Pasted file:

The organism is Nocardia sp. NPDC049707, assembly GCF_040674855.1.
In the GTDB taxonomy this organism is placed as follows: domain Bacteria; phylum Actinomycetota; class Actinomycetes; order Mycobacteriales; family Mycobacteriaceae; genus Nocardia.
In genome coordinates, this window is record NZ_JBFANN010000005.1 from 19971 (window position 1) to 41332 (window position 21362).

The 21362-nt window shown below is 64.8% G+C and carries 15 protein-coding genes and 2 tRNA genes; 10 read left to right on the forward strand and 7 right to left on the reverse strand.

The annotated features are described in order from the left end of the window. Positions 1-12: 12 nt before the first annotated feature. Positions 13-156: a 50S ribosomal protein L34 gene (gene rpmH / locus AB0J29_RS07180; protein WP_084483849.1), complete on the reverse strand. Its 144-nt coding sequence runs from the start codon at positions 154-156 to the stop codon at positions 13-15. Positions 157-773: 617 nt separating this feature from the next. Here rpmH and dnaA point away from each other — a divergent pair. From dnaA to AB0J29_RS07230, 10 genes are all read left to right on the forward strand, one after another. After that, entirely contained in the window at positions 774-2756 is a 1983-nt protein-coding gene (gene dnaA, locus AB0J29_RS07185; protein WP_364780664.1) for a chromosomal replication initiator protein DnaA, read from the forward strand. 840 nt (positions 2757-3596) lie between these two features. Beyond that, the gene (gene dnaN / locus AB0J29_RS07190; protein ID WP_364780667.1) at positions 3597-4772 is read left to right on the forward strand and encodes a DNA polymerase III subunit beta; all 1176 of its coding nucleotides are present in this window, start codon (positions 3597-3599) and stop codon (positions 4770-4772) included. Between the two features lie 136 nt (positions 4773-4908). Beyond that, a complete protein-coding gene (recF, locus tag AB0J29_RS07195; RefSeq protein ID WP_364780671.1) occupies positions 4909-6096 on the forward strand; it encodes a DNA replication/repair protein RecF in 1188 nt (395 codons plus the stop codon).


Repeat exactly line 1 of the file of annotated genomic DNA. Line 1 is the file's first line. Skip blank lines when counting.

The organism is Nocardia sp. NPDC049707, assembly GCF_040674855.1.